It is forbiddingly hard to write about movies sometimes, because movies are images, not words; and Koyaanisqatsi is made of some of the grandest and most haunting imagery captured by a camera. It is a truly experimental movie, because you have no way of knowing what your reaction to it is going to be until you finally do see it. Most films are designed to tell a story of some sort. Koyaanisqatsi is not a contrived story about a preconceived moral point or character facet, but an experience on the same order of magnitude as a vast painting or a landscape.
It's also hard to talk about Koyaanisqatsi without trying to reinstill the same frame of mind that it evoked when it first appeared in 1983. Because so much of what the film accomplished has been hybridized into the way popular culture sees things, it has something of the same effect as the original Alfred Hitchcock version of Psycho does on modern audiences. We're so used to the derivate, the parody, the things influenced by it that when we finally do come back to the original there is an overwhelming shock of newness to it.Read more
A movie like Versus is immune to detailed criticism. Not because it's such an outstanding piece of timeless moviemaking — it isn't — but because it is so damn fun that docking it for being unoriginal or repetitive or what have you just doesn't feel in the spirit of things. If Evil Dead Trap was a Japanese homage to Argento, this is a Japanese homage to Sam Raimi.
Raimi roared into prominence when he shot The Evil Dead, a tiny shoestring-budget horror movie (with overtones of comedy) that blew minds left and right with its frenzied camerawork and tongue-in-cheek humor. The sequel was basically the same movie remade with a bigger budget, and even more outlandishly funny overtones (one duel between rotting corpses plays like a Three Stooges routine). Raimi has since gone on to become one of Hollywood's most respectable and talented directors, helming Spider-Man among many other movies.
Now comes Versus by Japanese director Ryuhei Kitamura, which takes the same basic approach as Evil Dead — humans vs. monsters in the forest — upps the wattage, increases the gore, and extends the running time. And sure enough, it seems like a big-time Hollywood payoff is around the corner for Kitamura: he now has a first-look deal with a major studio based on this movie's cult reputation alone. Heck, even the Japanese-language trailer quoted Harry Knowles of Ain't It Cool News when he posted a rave review of the movie. Clout, it seems, knows no language barrier.Read more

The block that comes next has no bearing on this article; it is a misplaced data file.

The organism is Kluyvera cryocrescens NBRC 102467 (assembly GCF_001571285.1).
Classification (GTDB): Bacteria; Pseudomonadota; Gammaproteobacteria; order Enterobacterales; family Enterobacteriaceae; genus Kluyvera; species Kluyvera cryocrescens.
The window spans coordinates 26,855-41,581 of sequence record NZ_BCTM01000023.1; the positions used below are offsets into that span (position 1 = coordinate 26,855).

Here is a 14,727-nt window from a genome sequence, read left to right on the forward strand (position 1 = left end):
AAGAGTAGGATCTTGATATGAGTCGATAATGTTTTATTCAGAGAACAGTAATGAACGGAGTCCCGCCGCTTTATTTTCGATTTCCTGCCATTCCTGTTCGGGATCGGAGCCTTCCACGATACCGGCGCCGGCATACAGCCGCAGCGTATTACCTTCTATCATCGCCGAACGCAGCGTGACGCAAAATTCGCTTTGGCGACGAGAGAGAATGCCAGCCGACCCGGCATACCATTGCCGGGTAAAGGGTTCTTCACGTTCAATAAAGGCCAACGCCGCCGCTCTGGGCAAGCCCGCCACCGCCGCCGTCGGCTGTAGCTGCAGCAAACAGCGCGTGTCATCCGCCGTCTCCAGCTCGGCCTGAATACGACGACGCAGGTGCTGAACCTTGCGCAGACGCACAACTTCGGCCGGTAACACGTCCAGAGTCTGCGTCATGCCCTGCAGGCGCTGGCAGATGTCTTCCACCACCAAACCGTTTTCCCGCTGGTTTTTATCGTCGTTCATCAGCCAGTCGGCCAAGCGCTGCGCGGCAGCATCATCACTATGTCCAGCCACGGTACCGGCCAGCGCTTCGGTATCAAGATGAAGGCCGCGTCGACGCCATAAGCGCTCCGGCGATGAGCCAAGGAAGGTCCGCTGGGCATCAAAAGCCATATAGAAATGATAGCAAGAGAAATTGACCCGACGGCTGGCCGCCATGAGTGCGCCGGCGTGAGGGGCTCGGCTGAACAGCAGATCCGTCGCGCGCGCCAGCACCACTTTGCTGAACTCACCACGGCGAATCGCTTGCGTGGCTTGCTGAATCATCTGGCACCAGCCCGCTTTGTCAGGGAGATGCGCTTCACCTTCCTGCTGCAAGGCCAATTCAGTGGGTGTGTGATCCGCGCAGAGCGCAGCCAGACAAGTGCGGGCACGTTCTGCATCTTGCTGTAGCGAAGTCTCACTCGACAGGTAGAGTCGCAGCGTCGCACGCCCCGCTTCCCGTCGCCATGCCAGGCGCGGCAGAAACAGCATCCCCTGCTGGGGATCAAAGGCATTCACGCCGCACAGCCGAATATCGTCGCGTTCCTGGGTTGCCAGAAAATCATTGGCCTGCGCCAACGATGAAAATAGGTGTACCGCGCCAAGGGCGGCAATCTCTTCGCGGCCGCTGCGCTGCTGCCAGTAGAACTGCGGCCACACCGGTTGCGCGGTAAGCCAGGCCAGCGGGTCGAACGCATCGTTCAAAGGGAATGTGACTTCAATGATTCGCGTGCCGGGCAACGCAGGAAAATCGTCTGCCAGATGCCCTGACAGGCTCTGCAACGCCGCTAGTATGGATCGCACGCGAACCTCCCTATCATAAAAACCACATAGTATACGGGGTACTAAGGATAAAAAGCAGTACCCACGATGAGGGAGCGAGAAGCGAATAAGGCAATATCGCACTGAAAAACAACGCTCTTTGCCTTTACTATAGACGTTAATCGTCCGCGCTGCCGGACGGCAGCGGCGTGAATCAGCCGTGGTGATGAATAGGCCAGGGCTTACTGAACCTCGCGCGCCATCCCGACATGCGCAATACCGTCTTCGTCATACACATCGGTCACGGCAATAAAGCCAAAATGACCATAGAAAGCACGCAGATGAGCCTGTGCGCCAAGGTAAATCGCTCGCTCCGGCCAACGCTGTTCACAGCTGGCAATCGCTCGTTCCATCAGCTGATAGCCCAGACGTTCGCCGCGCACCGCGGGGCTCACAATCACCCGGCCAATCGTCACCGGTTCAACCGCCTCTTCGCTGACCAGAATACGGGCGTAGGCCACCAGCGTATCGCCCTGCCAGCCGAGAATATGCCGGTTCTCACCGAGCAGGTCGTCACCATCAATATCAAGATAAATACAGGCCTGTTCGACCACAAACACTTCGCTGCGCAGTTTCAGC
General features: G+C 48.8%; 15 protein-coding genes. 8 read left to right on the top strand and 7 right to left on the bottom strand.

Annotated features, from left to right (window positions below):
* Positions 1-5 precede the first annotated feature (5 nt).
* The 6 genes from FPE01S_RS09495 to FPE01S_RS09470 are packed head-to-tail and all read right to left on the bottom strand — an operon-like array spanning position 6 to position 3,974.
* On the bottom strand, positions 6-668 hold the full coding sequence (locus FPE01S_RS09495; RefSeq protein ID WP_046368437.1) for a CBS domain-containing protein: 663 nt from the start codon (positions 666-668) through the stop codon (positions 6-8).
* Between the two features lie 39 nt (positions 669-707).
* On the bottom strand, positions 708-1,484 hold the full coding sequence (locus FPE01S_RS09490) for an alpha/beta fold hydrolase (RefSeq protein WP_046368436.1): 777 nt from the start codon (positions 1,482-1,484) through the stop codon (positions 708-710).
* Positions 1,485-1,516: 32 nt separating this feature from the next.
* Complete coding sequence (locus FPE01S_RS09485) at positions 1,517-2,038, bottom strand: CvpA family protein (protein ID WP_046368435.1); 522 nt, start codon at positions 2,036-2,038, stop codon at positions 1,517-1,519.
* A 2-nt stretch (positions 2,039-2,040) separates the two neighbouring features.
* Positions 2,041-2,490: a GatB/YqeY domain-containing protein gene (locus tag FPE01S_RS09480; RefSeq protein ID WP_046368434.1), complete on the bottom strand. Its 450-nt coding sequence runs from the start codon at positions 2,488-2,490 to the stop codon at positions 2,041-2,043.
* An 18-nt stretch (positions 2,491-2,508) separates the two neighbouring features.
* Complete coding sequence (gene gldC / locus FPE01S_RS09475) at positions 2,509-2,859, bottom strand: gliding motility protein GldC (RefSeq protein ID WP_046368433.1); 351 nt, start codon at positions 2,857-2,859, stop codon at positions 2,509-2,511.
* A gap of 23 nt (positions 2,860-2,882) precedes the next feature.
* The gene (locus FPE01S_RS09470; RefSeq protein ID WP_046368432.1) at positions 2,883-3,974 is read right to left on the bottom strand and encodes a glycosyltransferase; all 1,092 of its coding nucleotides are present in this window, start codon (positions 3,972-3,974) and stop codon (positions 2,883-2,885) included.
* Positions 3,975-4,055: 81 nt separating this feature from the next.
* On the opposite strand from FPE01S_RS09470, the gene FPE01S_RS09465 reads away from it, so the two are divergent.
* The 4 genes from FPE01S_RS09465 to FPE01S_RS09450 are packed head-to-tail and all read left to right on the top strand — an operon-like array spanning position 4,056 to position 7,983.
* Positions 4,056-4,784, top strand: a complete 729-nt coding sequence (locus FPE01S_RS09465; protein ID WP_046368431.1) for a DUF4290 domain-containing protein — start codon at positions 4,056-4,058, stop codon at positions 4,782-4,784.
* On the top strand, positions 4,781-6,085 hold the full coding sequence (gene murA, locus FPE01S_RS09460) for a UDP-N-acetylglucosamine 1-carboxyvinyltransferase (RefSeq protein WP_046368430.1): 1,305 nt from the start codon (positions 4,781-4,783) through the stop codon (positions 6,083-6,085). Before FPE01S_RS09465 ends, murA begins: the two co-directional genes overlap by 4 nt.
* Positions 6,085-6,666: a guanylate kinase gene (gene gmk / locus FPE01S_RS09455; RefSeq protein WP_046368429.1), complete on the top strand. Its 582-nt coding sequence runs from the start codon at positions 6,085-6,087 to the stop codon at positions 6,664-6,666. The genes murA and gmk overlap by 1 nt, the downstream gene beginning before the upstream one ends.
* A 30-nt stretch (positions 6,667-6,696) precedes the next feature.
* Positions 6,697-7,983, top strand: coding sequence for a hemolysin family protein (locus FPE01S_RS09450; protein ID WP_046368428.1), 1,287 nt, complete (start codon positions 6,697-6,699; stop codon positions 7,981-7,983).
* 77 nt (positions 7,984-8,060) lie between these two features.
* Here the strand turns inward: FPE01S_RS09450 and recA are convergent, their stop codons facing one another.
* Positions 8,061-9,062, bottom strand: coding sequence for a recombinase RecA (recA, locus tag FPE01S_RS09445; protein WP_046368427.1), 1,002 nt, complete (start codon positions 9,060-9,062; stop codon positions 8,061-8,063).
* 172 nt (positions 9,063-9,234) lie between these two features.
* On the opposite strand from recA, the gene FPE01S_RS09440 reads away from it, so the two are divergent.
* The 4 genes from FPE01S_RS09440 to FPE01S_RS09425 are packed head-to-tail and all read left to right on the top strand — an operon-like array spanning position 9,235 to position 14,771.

In the liner notes to Nurse With Wound’s first album Chance Meeting..., there is what has come to be called The List. The List is a long, shapeless, possibly apocryphal roster of musicians and bands that Steven Stapleton admired, took influence from or only heard tantalizing whispers about. My own first encounter with the List was upon unpacking the boxed set of the first three NWW records — a rare enough item all by itself, and the presence of the List only made it all the more intimidating. The underground music universe was a lot bigger than I had previously imagined; the List was proof of that.
It’s become something of an ongoing game to find and catalog as many of the List items as possible. To my astonishment a great many of them have turned up as CD reissues in one form or another. The most jaw-dropping of the bunch has to be this monster here, a boxed set from Captain Trip Records in Japan that contains just about the entire surviving recorded output of the so-far-underground-it’s-not-funny acid / psych / trance / noise / cult outfit Yahowha 13. The fact that they have proven influential enough in their own silent way to merit such a massive (literally: 6 pounds) piece of musical archaeology is heartening. This set is a labor of love dedicated to one of the strangest bands of all time — part cult, part commune, part acid rock experiment, something like an American hippie version of Amon Düül, but with even more alt-weirdness appeal. Read more